College football fans in Lynchburg have left the city for the past several decades to watch Division I-A football, now called the Football Bowl Subdivision — the sport’s top tier.
Those fans often made day trips to Charlottesville and Blacksburg to watch the University of Virginia and Virginia Tech compete against nationally recognized teams.
Starting Saturday, fans have an option closer to home when Liberty University begins its inaugural season as an independent FBS member by hosting Old Dominion in a 6 p.m. kickoff at Williams Stadium.
This is the final season of transitioning to college football’s top tier after the NCAA approved a waiver for Liberty to join the FBS without a conference affiliation in February 2017.
The Flames competed last season in the Football Championship Subdivision.
“We’re kind of picking fights with people from all over the country. Every single week we’re going to be somewhere new or taking on an opponent that’s not familiar,” offensive coordinator Joe Dailey said. “For us, that’s exciting just because it’s some new faces and not the traditional Big South opponents. I know our guys are fired up and excited about the opportunity to play up and down, left and right, coast to coast, and it’s a phenomenal challenge that we’re excited for.”
The inaugural season features home games against North Texas and Troy, teams that met in last season’s New Orleans Bowl, and fellow independent New Mexico State in addition to the opener against ODU.
The Flames are paying ODU $1.32 million to travel to Lynchburg for LU’s home opener.
“I think this place is just going to be electric when we come out Sept. 1 against ODU,” senior linebacker David King said.
Home schedules for future seasons include matchups with Syracuse, Buffalo, Southern Miss, Army, BYU, Virginia Tech, Coastal Carolina, Wake Forest, Duke, UVa and North Carolina. Most of those programs are from the Atlantic Coast Conference, and the others are recognized for their past accomplishments on the gridiron.
“We’re ready to compete with whoever and whenever,” junior quarterback Buckshot Calvert said. “That’s our mindset, and that’s the mindset I think the whole team has to have coming into the season. It’s going to be a dogfight every game, and we’re going to be ready.”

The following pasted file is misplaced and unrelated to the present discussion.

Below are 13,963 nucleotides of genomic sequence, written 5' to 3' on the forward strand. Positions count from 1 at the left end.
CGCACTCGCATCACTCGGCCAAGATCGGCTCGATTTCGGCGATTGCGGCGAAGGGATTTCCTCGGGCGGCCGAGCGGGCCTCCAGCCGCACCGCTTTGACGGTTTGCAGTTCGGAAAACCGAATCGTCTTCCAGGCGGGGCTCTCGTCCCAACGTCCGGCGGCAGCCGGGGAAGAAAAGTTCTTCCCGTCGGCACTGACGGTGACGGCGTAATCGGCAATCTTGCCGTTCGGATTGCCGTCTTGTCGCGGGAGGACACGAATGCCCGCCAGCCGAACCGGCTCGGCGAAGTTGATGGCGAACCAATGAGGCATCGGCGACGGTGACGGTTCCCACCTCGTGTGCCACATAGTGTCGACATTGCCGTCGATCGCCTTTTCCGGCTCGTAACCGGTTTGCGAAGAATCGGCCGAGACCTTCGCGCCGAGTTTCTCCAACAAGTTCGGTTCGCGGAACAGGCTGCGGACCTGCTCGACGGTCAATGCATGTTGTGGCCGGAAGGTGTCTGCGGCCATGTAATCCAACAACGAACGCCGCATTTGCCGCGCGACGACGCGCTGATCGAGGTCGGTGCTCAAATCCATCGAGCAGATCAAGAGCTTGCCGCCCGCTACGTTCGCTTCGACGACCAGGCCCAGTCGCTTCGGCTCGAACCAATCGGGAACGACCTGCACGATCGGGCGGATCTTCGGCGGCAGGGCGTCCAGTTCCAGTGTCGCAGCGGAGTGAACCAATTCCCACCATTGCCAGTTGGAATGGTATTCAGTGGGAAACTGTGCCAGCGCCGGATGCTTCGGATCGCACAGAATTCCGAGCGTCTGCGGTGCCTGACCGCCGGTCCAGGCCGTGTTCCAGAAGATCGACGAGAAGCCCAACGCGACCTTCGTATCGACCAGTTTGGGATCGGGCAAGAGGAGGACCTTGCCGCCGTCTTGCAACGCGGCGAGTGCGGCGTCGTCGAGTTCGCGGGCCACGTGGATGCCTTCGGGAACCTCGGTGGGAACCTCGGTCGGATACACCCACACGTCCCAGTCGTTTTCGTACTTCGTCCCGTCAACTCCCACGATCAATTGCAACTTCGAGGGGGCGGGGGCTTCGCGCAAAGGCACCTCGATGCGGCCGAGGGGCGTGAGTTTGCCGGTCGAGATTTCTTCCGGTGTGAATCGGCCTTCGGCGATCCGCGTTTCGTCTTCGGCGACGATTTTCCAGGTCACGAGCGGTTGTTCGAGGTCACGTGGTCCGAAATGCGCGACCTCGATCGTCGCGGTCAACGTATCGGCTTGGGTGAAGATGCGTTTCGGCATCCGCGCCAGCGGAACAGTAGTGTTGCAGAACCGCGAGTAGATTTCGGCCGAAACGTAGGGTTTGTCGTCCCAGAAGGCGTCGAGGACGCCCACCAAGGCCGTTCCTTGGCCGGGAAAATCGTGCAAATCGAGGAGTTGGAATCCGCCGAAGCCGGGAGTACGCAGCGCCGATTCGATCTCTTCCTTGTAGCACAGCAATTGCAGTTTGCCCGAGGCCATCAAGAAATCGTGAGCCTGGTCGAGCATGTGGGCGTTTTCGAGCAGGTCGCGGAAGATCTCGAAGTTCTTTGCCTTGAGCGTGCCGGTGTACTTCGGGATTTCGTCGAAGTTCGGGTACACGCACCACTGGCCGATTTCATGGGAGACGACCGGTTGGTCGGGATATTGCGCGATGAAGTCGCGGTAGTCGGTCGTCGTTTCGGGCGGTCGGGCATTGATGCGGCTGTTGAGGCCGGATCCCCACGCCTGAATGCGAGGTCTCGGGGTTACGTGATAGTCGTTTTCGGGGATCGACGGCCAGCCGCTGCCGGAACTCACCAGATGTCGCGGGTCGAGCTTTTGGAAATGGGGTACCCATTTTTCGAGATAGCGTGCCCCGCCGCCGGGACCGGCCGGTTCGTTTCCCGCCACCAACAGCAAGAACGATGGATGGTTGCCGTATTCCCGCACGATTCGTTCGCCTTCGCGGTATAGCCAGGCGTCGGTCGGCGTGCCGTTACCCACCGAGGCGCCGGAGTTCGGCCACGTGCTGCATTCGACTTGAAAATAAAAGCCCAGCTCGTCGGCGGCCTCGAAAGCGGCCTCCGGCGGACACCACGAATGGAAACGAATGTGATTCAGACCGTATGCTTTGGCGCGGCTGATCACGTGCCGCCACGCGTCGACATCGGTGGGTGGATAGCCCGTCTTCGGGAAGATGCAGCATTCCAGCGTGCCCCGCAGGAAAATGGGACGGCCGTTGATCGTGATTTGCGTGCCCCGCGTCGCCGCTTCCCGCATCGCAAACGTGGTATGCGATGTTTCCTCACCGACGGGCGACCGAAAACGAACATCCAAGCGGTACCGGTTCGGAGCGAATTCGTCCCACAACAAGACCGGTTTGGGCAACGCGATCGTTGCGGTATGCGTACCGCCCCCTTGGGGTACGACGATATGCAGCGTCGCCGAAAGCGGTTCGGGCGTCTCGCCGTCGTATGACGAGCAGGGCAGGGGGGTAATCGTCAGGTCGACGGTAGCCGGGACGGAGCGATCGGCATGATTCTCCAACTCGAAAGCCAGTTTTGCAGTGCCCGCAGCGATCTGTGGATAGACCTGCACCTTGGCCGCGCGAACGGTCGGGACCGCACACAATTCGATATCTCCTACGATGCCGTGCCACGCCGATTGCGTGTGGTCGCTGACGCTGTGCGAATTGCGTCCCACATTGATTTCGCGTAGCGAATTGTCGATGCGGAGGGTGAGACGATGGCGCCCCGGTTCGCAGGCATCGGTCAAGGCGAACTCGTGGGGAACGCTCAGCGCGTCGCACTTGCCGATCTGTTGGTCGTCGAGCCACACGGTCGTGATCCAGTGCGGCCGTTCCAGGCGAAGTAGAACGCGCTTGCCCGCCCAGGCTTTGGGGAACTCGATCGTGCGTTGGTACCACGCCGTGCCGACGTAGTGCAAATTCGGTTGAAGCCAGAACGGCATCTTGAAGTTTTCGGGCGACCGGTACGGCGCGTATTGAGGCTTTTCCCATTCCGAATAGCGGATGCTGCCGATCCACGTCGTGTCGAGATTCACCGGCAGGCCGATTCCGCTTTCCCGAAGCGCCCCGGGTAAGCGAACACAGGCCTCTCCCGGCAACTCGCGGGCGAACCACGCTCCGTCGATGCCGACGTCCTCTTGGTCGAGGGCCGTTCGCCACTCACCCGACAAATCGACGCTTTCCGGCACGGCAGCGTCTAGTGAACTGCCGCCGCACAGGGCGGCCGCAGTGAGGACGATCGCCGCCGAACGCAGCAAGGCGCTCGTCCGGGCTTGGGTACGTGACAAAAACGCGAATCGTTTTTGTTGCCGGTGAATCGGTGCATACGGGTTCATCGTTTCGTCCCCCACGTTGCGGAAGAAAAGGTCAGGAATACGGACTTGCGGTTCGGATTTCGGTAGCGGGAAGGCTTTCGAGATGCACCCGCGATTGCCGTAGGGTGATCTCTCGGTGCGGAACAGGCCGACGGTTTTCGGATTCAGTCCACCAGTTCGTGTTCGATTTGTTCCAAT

The first season is also filled with challenges away from the comforts of an expanded 25,000-seat Williams Stadium.
The Flames play at Army and its strong triple-option offense in Week 2 and then make back-to-back trips to the Land of Enchantment to play at New Mexico on Sept. 29 and at New Mexico State on Oct. 6.
“I think playing against more FBS teams, it’s definitely lit a fire under everybody, and you have to come to work every day,” King said. “If you don’t prepare, it could be a long season. If you come to work, it’s going to be a lot of fun.”
The Flames face a grueling stretch in November with three consecutive weeks on the road. It begins Nov. 3 at UMass, a team in its third season as an independent, and continues the following week about an hour north on U.S. 29 in Charlottesville against UVa.
The trip concludes a week later in Alabama against traditional power Auburn that comes with a $1.25 million pay day.
“There’s a lot of pressure, too, but we know we can handle it,” Calvert said. “That’s why we’re here. … We’re ready for it, we’re ready for all the exposure and all the excitement that comes with this season, and we’re ready to give it our all.”
The Flames added a potential twist during the summer as well, as the university announced it had reached a two-year agreement as a secondary bowl tie-in with the Cure Bowl. If LU can reach bowl eligibility and either the American Athletic Conference or the Sun Belt Conference doesn’t have enough bowl-eligible teams, the Flames will be able to experience a bowl game ahead of schedule.
Originally, the Flames were not expected to be bowl eligible until 2019, when they reached full-fledged FBS status.
“As we talk about this season, too, there’s a lot of firsts. You’re going to be involved in a lot of things that are firsts as far as coaches, players,” Flames coach Turner Gill said. “I think young people, they like that. It lights them up a little bit. You’re going to have the first opportunity to do this, the first opportunity to do that, whatever it is. There’s going to be a lot of that this year in being able to set the bar. Then being able to have the opportunity to compete at a bowl game, it’s just amazing. It helps you in a lot of ways as a head coach.
“As you go through the season, obviously you want to win every single football game … but then you also get into the point, how many games do you got to win to make it to a bowl game? You can talk about those kinds of things. That keeps your drive, it keeps you going; it keeps you going in the right direction. I think that’s a huge plus.”